Bike pulls to the left, why?

Alcdrew

Senior Member
Location
UK
OK bit of back ground... I crashed my bike a couple of weeks ago, crumpled the front wheel and also caused the disc brake to warp, and a few brusies to me:sad: I have puchased a new wheel and disc, but now my bike has a pull to the left, bit like if your traking on your car is out.

So my question is, what have I done? Is there some way of checking maybe the forks slightly bent? or the frame:ohmy: or something a lot more simpler? Problem is I'm a bit poor at the moment and can't really afford to take it to the LBS and have them fix it, so need to do it myself on the cheap!
 

Twenty Inch

New Member
Location
Behind a desk
When this happened to me, it turned out that my forks were slightly bent. Try and get them facing dead ahead, and then see that the drop-outs are in line with each other.
 

mr Mag00

rising member
Location
Deepest Dorset
Glad you are ok, jeez, if you did that damage to the front end i wouldnt be riding the bike at all until it was checked out completely. The forks may collapse the headset tube could be cracked, the energy from that crash had to go somewhere and to warp a disc brake !!!
trying not to be alarmist but seriously get it checked out.
 

TheDoctor

Resistance is futile!
Moderator
Location
Stevenage
You know how to check for a bent frame, yeah?
String from rear dropout on one side, up round the head tube, back to the other drop out and measure distance from string to seat tube - should be identical on either side? Yeah, course you do.
And obviously you've checked for crumples and flaking paint, often on the bottom of the down tube?

Dunno why I mentioned it really.:biggrin:
 

Danny

Legendary Member
Location
York
TheDoctor said:
You know how to check for a bent frame, yeah?
String from rear dropout on one side, up round the head tube, back to the other drop out and measure distance from string to seat tube - should be identical on either side? Yeah, course you do.
And obviously you've checked for crumples and flaking paint, often on the bottom of the down tube?

Dunno why I mentioned it really.:biggrin:
Will this really work? I presume Alcdrew would have spotted if his frame was seriously bent, so it seems to me that any bend is going to be pretty small(maybe mms). String is pretty floppy stuff so unless you have it perfectly evenly tensioned on both sides of the bike, there could be differences in length on either side would could be bigger than any bend in the frame.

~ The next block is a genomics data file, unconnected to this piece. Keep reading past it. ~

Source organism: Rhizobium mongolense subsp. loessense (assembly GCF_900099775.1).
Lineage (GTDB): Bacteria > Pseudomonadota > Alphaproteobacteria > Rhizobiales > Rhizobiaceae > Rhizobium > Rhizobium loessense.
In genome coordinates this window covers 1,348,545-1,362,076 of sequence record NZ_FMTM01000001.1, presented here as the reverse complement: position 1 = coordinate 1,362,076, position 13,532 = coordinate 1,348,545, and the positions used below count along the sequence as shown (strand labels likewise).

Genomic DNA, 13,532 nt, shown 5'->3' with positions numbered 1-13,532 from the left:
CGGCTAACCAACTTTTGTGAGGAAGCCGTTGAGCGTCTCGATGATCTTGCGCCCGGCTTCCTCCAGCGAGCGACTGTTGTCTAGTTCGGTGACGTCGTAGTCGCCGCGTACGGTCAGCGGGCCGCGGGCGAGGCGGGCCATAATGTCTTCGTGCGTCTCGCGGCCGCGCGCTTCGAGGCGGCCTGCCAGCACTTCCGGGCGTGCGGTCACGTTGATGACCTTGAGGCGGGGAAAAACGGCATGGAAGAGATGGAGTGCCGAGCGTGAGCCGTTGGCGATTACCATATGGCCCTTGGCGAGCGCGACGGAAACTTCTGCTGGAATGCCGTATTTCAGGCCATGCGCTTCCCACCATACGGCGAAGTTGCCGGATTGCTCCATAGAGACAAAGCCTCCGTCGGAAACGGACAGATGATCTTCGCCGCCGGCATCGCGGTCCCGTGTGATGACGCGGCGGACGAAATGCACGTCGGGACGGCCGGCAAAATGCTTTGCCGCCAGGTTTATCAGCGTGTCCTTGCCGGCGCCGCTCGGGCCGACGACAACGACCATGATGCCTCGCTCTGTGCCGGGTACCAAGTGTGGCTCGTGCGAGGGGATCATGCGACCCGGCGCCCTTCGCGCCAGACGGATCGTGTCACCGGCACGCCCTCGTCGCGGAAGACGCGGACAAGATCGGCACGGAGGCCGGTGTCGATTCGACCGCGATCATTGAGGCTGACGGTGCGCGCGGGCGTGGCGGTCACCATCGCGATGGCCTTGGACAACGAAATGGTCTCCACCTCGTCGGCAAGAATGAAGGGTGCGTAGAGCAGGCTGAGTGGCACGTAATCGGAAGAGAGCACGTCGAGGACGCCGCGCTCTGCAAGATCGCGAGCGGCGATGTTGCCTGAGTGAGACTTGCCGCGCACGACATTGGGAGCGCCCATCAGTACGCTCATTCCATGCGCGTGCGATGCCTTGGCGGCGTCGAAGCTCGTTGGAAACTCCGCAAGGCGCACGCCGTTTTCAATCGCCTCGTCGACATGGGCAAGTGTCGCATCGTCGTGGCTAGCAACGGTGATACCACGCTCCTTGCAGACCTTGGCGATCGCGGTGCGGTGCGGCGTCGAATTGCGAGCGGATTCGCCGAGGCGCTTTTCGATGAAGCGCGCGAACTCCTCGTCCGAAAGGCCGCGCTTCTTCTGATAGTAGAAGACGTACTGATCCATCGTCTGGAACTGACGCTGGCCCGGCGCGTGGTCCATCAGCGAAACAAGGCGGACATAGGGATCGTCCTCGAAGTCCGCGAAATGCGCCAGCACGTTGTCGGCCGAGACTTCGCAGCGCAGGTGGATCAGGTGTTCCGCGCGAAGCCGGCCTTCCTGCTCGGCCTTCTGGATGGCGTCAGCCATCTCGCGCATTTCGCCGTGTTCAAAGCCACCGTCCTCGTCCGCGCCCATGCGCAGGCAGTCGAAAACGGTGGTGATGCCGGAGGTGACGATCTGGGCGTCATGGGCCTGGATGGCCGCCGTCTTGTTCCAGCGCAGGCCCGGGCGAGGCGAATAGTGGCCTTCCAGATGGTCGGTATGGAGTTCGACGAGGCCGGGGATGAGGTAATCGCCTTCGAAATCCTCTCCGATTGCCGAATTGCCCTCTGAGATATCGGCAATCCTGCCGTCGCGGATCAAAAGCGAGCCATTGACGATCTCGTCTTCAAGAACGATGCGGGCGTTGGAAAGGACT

TheDoctor

Resistance is futile!
Moderator
Location
Stevenage
Dannyg said:
Will this really work? I presume Alcdrew would have spotted if his frame was seriously bent, so it seems to me that any bend is going to be pretty small(maybe mms). String is pretty floppy stuff so unless you have it perfectly evenly tensioned on both sides of the bike, there could be differences in length on either side would could be bigger than any bend in the frame.
Yes it does work. Obviously the string needs to be tight, and given that it's running round a tube, the tension in each 'run' should be much the same. As long as the string is tight, it'll be straight. Then measure from the seat tube out to the string, and it should be as-near-as-dammit identical on each side. To clarify, I'm measuring seat-tube to string here, not the actual length of the string. It's tricky to explain without a diagram.
 

02GF74

Über Member
the fact that you got dics brake implies you have mountain bike.

and most likley to have suspension forks. these have an alloy crown with a steel tube pressed in - YOU MUST CHECK THIS IS NOT DAMAGED!

get LBS or someone who knows a bit more about bikes to check it out,

What is the point of having savied £ 30 when you are dead or in a wheelchair?
 

Danny

Legendary Member
Location
York
TheDoctor said:
...To clarify, I'm measuring seat-tube to string here, not the actual length of the string. It's tricky to explain without a diagram.
Ah...that makes more sense. I thought you were measuring whether the lengths of string on either side were the same ;)
 

fossyant

Ride It Like You Stole It!
Location
South Manchester
Down to the LBS to get it checked - you don't say what the bike is made of - I'd advise it even if steel, as you've probably got something out of alignment - especially if it's not just the bars twisted out of straight.
 

hubgearfreak

Über Member
string does give a straight line, of course.

builders use it between corners when laying bricks.

sheldon brown used it when checking coldset steel frames.

TheDoctor said:
To clarify, I'm measuring seat-tube to string here, not the actual length of the string. It's tricky to explain without a diagram.
http://www.sheldonbrown.com/frame-spacing.html

if it was good enough for him;)

you can use it on front forks aswell.

what are they made of? does a magnet stick to them?
if it does they're steel and a good framebuilder could get them perfect for you.

if they're not steel, they're scrap, i'm afraid
 
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